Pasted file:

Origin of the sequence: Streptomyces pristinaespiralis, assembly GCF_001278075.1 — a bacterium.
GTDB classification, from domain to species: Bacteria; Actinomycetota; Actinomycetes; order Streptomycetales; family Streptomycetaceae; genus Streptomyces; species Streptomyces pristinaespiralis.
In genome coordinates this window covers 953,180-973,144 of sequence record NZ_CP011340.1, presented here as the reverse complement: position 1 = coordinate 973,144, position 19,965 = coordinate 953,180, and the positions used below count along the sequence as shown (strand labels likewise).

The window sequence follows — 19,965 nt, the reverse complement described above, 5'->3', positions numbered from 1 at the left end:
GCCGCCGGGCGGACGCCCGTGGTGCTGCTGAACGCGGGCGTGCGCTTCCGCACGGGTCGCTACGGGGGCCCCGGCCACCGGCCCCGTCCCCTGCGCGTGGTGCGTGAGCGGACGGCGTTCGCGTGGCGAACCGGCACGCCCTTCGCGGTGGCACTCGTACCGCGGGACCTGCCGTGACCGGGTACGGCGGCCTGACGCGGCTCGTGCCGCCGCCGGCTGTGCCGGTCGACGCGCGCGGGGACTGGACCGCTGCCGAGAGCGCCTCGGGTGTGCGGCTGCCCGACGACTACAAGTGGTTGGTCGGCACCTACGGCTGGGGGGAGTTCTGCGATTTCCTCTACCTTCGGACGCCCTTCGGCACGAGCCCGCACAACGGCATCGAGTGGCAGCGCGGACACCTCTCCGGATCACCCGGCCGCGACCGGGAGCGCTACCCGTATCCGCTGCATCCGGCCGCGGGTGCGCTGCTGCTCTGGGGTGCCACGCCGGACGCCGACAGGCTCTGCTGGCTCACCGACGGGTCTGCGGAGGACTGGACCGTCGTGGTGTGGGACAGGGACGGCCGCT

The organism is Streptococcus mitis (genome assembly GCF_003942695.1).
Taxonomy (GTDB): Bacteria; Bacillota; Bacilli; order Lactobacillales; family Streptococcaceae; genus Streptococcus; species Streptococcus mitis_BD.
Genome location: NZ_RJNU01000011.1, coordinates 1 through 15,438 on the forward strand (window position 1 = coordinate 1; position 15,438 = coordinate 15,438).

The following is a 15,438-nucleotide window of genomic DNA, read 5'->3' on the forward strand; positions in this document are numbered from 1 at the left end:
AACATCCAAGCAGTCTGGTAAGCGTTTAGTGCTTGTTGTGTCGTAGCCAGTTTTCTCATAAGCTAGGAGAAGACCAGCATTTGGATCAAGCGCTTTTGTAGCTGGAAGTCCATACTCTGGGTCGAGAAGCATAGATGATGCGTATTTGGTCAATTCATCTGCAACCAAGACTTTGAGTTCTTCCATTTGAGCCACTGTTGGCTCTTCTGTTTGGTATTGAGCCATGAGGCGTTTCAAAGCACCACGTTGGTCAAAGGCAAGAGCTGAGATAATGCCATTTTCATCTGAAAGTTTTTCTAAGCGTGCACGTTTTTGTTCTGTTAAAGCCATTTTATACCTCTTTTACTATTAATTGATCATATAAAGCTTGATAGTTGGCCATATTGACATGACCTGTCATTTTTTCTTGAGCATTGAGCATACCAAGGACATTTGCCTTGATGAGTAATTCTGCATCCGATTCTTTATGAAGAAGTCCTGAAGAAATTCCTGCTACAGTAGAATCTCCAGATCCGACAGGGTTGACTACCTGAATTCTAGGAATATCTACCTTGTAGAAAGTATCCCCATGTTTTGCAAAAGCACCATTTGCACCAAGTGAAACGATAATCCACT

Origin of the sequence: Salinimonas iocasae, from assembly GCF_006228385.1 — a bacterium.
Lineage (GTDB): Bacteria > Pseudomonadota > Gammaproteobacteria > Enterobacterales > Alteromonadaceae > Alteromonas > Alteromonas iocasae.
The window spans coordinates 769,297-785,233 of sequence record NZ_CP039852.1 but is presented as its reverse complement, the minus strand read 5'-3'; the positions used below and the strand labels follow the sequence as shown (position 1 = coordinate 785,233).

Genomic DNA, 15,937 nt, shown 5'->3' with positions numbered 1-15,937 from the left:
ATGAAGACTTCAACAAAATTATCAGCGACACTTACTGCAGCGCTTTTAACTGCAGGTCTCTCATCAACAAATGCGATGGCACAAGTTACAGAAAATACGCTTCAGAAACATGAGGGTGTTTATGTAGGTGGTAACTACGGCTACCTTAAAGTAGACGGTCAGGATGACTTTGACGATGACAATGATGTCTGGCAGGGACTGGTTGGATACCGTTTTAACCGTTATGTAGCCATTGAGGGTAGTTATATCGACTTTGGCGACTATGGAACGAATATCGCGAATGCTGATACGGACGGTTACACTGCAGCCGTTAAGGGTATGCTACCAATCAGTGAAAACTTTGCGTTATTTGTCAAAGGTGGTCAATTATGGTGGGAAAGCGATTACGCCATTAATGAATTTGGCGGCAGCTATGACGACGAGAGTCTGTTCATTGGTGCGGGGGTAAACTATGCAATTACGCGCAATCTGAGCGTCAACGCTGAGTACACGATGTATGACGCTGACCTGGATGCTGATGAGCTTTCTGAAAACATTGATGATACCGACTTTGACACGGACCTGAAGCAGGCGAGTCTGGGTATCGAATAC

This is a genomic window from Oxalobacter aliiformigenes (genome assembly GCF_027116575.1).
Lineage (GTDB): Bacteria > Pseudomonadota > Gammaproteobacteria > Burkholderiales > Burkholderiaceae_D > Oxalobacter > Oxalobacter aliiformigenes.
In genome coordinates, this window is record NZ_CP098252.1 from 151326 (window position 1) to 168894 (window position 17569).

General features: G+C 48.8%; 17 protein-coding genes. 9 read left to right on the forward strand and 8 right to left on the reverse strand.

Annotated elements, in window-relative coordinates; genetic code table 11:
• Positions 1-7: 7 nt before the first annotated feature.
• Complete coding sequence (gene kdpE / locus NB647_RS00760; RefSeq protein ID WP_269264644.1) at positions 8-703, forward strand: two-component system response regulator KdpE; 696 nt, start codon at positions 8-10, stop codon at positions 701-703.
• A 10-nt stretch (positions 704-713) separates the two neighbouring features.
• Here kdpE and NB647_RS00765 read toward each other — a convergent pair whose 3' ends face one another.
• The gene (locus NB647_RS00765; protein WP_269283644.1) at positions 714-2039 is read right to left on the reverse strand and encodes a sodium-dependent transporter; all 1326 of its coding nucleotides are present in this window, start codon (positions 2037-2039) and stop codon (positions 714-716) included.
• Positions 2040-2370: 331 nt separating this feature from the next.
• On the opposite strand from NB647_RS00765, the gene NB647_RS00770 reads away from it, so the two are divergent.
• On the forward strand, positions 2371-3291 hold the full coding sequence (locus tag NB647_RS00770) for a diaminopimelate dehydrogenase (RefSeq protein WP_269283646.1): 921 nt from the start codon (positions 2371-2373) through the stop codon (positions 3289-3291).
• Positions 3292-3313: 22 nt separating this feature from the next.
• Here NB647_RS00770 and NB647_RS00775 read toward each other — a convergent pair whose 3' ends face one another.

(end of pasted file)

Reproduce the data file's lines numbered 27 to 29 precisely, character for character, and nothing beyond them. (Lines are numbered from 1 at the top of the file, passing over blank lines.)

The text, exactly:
• On the opposite strand from NB647_RS00765, the gene NB647_RS00770 reads away from it, so the two are divergent.
• On the forward strand, positions 2371-3291 hold the full coding sequence (locus tag NB647_RS00770) for a diaminopimelate dehydrogenase (RefSeq protein WP_269283646.1): 921 nt from the start codon (positions 2371-2373) through the stop codon (positions 3289-3291).
• Positions 3292-3313: 22 nt separating this feature from the next.